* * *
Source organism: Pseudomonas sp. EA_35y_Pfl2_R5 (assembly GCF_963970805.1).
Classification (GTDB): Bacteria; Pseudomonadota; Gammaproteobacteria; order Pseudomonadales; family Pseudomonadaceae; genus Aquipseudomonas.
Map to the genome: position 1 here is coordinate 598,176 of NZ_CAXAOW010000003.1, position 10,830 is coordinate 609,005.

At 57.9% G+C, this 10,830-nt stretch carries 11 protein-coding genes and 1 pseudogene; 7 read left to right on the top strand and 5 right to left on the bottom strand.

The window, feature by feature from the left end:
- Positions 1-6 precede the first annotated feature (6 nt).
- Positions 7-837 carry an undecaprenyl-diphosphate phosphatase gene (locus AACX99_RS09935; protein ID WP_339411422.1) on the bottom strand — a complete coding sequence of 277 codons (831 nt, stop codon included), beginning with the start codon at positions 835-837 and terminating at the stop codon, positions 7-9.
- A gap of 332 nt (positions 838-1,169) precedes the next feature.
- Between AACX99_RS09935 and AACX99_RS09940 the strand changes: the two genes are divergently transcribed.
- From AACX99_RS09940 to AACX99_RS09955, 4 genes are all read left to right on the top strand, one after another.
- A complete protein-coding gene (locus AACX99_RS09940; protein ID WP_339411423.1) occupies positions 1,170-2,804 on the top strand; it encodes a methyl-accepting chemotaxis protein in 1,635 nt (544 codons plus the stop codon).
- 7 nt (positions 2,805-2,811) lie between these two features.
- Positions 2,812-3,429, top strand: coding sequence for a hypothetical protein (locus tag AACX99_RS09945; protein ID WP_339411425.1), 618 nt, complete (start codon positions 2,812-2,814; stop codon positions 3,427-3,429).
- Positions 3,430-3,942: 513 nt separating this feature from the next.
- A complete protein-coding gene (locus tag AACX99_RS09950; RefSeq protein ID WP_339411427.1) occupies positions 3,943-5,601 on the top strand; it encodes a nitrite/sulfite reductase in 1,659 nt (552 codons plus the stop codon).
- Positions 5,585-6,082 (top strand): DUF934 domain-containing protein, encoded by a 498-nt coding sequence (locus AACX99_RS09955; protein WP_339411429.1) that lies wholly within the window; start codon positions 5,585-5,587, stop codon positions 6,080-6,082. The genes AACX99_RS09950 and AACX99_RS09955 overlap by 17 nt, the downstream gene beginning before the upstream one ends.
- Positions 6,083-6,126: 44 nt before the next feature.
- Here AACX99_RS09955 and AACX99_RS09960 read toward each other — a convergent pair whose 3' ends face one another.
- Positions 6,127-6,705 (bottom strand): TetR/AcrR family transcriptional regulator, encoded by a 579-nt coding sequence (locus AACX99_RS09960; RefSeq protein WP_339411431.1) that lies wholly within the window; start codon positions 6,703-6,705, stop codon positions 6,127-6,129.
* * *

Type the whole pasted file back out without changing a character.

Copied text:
Source organism: Pseudomonas sp. EA_35y_Pfl2_R5 (assembly GCF_963970805.1).
Classification (GTDB): Bacteria; Pseudomonadota; Gammaproteobacteria; order Pseudomonadales; family Pseudomonadaceae; genus Aquipseudomonas.
Map to the genome: position 1 here is coordinate 598,176 of NZ_CAXAOW010000003.1, position 10,830 is coordinate 609,005.

At 57.9% G+C, this 10,830-nt stretch carries 11 protein-coding genes and 1 pseudogene; 7 read left to right on the top strand and 5 right to left on the bottom strand.

The window, feature by feature from the left end:
- Positions 1-6 precede the first annotated feature (6 nt).
- Positions 7-837 carry an undecaprenyl-diphosphate phosphatase gene (locus AACX99_RS09935; protein ID WP_339411422.1) on the bottom strand — a complete coding sequence of 277 codons (831 nt, stop codon included), beginning with the start codon at positions 835-837 and terminating at the stop codon, positions 7-9.
- A gap of 332 nt (positions 838-1,169) precedes the next feature.
- Between AACX99_RS09935 and AACX99_RS09940 the strand changes: the two genes are divergently transcribed.
- From AACX99_RS09940 to AACX99_RS09955, 4 genes are all read left to right on the top strand, one after another.
- A complete protein-coding gene (locus AACX99_RS09940; protein ID WP_339411423.1) occupies positions 1,170-2,804 on the top strand; it encodes a methyl-accepting chemotaxis protein in 1,635 nt (544 codons plus the stop codon).
- 7 nt (positions 2,805-2,811) lie between these two features.
- Positions 2,812-3,429, top strand: coding sequence for a hypothetical protein (locus tag AACX99_RS09945; protein ID WP_339411425.1), 618 nt, complete (start codon positions 2,812-2,814; stop codon positions 3,427-3,429).
- Positions 3,430-3,942: 513 nt separating this feature from the next.
- A complete protein-coding gene (locus tag AACX99_RS09950; RefSeq protein ID WP_339411427.1) occupies positions 3,943-5,601 on the top strand; it encodes a nitrite/sulfite reductase in 1,659 nt (552 codons plus the stop codon).
- Positions 5,585-6,082 (top strand): DUF934 domain-containing protein, encoded by a 498-nt coding sequence (locus AACX99_RS09955; protein WP_339411429.1) that lies wholly within the window; start codon positions 5,585-5,587, stop codon positions 6,080-6,082. The genes AACX99_RS09950 and AACX99_RS09955 overlap by 17 nt, the downstream gene beginning before the upstream one ends.
- Positions 6,083-6,126: 44 nt before the next feature.
- Here AACX99_RS09955 and AACX99_RS09960 read toward each other — a convergent pair whose 3' ends face one another.
- Positions 6,127-6,705 (bottom strand): TetR/AcrR family transcriptional regulator, encoded by a 579-nt coding sequence (locus AACX99_RS09960; RefSeq protein WP_339411431.1) that lies wholly within the window; start codon positions 6,703-6,705, stop codon positions 6,127-6,129.